Starring Tom Holland, Chris Pratt
Scott’s Review #1,164
Reviewed July 23, 2021
An emotionally satisfying adventure film that the whole family can enjoy Onward (2020) feels fresh and inventive while still employing some standard plot points. Pixar/Disney sure knows how to churn out animated features with a nice message and a family unit sensibility.
There is also plenty of diversity that delivers an inclusive feeling so hugely important in the modern age. Kids are impressionable and learn so much from the films they watch so this quality brought a smile to my face in an otherwise enjoyable experience.
The film also celebrates non-traditional families and shows that not having a traditional mother and father and pet dog doesn’t make you strange or unworthy of love and understanding.
Onward is not completely outside the box, however, and is careful to lure in the mainstream middle America audience but some progressive treats mix well with a robust brotherly adventure tale.
Though the title, Onward, doesn’t stick in my mind very long the film itself does.
I may have even shed a tear or two during the heartfelt finale.
Teenage elf brothers Ian and Barley (voiced by Tom Holland and Chris Pratt) embark on a magical quest to spend one more day with their deceased father who loved magic. Their journey is filled with cryptic maps, overwhelming obstacles, and discoveries like any good adventure.
But when their Mom (voiced by Julia Louis-Dreyfus) finds out her sons are missing, she goes into mother lion mode and teams up with the legendary manticore (voiced by Octavia Spencer) to bring her beloved boys back home.
The lead character, Ian, is a sixteen-year-old boy with growing pains and vulnerabilities that immediately make him likable. He is eager to make friends but awkward about doing so. It is suggested that he has no friends coming to his birthday party but it’s unclear why not. Ian is also a nervous driver, terrified of traversing a busy freeway.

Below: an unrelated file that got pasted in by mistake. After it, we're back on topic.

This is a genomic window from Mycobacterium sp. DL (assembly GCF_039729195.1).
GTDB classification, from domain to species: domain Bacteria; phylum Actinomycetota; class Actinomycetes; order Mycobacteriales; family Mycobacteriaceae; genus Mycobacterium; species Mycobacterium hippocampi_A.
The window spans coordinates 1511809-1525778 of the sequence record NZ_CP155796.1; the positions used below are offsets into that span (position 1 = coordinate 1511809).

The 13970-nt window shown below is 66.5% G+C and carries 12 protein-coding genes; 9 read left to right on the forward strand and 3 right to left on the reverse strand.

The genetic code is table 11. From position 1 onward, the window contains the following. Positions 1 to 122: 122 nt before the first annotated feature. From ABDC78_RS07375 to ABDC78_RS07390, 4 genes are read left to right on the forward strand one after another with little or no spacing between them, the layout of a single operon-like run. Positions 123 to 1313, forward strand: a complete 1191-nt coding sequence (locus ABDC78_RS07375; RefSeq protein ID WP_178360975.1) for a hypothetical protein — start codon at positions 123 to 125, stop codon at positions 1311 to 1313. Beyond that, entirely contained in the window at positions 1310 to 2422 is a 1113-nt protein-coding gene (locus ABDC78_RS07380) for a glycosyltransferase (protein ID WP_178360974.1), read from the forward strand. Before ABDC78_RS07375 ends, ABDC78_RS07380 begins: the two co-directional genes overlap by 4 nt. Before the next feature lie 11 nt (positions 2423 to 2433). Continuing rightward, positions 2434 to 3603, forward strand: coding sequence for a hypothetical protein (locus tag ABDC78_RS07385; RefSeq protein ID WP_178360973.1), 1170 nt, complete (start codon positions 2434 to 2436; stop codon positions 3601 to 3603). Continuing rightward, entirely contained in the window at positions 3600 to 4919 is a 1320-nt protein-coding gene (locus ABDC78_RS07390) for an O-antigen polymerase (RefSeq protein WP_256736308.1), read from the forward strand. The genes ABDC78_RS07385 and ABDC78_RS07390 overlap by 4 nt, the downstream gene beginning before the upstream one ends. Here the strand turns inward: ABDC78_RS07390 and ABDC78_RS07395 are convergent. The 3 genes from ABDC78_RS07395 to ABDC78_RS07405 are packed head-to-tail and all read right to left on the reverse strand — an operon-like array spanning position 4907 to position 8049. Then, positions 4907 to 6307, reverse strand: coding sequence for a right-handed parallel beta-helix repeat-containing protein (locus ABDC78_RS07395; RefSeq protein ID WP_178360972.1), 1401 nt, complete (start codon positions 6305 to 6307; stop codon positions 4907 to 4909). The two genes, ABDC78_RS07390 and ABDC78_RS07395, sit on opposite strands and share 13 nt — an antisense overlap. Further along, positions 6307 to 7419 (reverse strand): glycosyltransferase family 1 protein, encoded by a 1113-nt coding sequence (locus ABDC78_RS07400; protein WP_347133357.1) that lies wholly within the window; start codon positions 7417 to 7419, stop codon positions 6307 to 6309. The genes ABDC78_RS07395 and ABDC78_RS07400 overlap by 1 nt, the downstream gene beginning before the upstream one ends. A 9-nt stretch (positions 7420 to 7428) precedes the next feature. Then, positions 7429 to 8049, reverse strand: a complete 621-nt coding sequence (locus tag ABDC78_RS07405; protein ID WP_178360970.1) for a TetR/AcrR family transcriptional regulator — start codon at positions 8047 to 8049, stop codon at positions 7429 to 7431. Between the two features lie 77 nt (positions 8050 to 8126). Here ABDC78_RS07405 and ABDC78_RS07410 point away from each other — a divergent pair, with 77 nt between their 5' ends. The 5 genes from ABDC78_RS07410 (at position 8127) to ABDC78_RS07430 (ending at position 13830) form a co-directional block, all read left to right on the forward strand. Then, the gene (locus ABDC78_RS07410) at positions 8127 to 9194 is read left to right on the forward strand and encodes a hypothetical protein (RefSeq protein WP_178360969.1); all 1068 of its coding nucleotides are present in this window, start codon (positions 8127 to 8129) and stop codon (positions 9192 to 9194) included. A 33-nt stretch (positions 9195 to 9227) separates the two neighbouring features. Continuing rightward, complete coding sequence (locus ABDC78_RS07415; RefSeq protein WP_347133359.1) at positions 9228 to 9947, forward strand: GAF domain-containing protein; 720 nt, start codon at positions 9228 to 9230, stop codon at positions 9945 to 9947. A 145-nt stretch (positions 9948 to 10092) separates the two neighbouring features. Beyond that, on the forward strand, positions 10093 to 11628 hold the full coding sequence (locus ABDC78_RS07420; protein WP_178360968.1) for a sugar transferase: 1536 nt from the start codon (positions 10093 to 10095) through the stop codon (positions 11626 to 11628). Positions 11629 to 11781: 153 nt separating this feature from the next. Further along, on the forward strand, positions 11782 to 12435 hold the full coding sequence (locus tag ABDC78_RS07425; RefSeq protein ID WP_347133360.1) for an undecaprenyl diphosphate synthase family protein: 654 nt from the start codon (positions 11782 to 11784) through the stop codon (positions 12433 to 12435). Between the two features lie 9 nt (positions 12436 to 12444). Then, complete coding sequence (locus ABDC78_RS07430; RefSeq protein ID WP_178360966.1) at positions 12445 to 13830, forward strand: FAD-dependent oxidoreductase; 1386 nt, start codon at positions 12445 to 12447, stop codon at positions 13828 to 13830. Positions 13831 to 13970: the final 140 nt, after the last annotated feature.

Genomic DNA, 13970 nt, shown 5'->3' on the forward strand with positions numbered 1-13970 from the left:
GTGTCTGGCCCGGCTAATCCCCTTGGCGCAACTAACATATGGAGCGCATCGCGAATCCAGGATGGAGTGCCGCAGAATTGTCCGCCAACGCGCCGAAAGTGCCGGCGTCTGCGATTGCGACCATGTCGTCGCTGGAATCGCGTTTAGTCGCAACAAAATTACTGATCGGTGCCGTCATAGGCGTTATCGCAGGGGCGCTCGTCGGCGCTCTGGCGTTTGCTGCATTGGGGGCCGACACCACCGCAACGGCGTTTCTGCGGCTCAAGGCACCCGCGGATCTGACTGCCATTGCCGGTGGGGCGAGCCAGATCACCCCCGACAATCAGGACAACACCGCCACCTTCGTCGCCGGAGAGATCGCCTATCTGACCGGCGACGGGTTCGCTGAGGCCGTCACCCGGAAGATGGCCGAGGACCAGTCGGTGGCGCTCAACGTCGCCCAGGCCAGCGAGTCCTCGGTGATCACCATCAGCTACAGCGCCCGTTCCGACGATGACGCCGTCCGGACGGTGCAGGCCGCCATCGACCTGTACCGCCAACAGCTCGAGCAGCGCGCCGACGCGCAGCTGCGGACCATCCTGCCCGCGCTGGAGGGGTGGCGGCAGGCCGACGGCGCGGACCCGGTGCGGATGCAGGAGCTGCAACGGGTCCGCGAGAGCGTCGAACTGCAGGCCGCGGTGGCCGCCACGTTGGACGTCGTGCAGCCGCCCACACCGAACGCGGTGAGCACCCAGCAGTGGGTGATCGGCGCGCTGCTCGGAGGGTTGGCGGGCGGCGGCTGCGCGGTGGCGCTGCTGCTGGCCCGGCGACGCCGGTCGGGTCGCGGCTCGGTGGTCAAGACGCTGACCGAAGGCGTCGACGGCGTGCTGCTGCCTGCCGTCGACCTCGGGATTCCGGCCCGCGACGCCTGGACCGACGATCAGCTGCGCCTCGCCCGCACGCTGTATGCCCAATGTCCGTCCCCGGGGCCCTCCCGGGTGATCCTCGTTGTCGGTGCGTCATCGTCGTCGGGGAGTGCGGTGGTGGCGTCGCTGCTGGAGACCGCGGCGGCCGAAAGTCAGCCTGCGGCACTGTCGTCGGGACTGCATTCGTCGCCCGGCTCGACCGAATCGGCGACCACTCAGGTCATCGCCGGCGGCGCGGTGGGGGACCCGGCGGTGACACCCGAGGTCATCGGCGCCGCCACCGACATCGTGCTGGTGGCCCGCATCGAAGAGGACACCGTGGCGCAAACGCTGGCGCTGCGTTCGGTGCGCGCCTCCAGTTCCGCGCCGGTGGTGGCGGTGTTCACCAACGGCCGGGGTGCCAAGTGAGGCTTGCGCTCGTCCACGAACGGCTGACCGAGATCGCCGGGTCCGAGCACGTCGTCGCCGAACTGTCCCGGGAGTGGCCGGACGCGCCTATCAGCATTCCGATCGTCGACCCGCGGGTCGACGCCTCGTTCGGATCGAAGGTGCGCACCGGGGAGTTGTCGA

Basically, he is an ordinary kid who the audience can see in themselves or a former self of years gone by.
His brother, Barley, is the opposite. He is afraid of nothing and cares not who he befriends or what people think of him. His outrageous vehicle, named Guinevere, is a rebuilt van. Think the mystery mobile from Scooby-Doo.
The crux of Onward is about relationships. At first, we assume that the big payoff will be between Ian/Barley and their father. While that sort of happens, a surprise blossoms along the way, and instead of a standard father/son dynamic we get a brother/brother one. This is a treat and manufactures a dual message. Never take for granted a loved one already in your life because one day they may be gone.
I enjoyed the adventures of Ian and Barley mostly because I just knew that some sort of reunion would occur between the boys and the father. Their gift of one day spent with their father was marred by only his bottom half being visible, but I suspected we would see all of the father eventually. Avoiding complete predictability, only one of the boys gets to interplay with his father as the other looks on longingly.
I enjoyed this element quite a bit as it avoided cliche and offered raw emotion.
Speaking of diversity, two gay female police officers appear in one scene and a suggestion that some of a motorcycle gang of pixies might be gay is also noticed. Again, this is important for child viewers to be exposed to.
Another win is the animation itself- just look at the cover art above for proof. With gorgeous purple and blue color, the nighttime scenes work especially well with a bright and luminous look that I adored.
A slight miss was that the boy’s mother never got to reunite with her dead husband and their relationship was treated as merely an afterthought. The featured plot was only that the brothers missed their Dad. A reunion between husband and wife would have been nice.
With a tender and emotionally satisfying conclusion, this cemented my appreciation for Onward (2020). There may be a tad too many car chase scenes and a couple of hokey plot ploys but the film has a lot of heart that shines through.
Oscar Nominations: Best Animated Feature